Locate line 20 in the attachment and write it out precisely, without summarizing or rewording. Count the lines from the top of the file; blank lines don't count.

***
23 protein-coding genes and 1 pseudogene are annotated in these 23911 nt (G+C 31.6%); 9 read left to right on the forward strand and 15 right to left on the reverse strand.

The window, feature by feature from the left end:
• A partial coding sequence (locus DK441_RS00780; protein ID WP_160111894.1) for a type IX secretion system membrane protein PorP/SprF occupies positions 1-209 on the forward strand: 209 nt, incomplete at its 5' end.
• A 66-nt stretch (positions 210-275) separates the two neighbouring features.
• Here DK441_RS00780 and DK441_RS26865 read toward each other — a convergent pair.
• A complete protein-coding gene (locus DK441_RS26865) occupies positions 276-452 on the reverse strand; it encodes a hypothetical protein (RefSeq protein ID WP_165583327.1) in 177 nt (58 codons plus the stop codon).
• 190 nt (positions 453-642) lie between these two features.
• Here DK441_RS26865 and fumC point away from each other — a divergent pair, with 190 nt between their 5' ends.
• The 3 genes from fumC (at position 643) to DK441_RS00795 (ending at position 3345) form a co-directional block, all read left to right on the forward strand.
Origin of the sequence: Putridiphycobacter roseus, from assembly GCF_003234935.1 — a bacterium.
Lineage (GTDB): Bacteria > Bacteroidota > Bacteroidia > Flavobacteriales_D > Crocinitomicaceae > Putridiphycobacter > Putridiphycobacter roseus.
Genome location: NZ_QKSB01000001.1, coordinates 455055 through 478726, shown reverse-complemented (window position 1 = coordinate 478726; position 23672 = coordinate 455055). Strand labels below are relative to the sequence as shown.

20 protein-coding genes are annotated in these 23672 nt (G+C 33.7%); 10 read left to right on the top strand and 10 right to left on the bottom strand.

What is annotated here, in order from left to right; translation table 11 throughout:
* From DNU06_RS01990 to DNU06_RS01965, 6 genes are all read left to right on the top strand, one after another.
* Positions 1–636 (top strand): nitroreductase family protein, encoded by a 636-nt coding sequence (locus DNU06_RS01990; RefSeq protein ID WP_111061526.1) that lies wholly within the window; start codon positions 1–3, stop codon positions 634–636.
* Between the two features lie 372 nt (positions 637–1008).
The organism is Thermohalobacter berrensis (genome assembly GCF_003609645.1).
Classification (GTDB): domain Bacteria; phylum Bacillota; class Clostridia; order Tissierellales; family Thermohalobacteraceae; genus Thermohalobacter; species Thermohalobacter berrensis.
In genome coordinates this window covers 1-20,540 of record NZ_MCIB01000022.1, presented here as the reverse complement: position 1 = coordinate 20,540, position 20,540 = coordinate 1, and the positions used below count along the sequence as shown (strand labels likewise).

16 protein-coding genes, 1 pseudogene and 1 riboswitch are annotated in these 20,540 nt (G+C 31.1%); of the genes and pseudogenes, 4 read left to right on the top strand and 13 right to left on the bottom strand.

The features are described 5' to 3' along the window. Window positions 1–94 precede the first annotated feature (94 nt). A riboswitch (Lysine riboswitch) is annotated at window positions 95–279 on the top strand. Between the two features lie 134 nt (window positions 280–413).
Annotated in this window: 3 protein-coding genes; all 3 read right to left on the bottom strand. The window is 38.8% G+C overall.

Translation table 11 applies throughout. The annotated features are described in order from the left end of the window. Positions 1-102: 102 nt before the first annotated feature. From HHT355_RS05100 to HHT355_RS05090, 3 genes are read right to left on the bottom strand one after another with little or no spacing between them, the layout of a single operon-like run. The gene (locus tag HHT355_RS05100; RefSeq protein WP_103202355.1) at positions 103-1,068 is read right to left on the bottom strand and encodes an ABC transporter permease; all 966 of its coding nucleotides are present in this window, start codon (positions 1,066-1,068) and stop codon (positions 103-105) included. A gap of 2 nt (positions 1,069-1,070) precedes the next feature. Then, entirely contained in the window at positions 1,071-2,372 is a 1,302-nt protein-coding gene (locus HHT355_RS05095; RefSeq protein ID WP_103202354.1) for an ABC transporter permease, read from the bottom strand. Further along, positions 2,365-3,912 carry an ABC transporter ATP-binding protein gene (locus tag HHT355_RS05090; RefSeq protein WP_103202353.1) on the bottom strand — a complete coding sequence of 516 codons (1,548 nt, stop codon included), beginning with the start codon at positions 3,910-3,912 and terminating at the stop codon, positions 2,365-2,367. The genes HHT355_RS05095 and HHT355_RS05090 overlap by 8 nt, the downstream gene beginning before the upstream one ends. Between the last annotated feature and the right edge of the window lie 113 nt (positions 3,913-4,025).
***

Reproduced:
In genome coordinates this window covers 1-20,540 of record NZ_MCIB01000022.1, presented here as the reverse complement: position 1 = coordinate 20,540, position 20,540 = coordinate 1, and the positions used below count along the sequence as shown (strand labels likewise).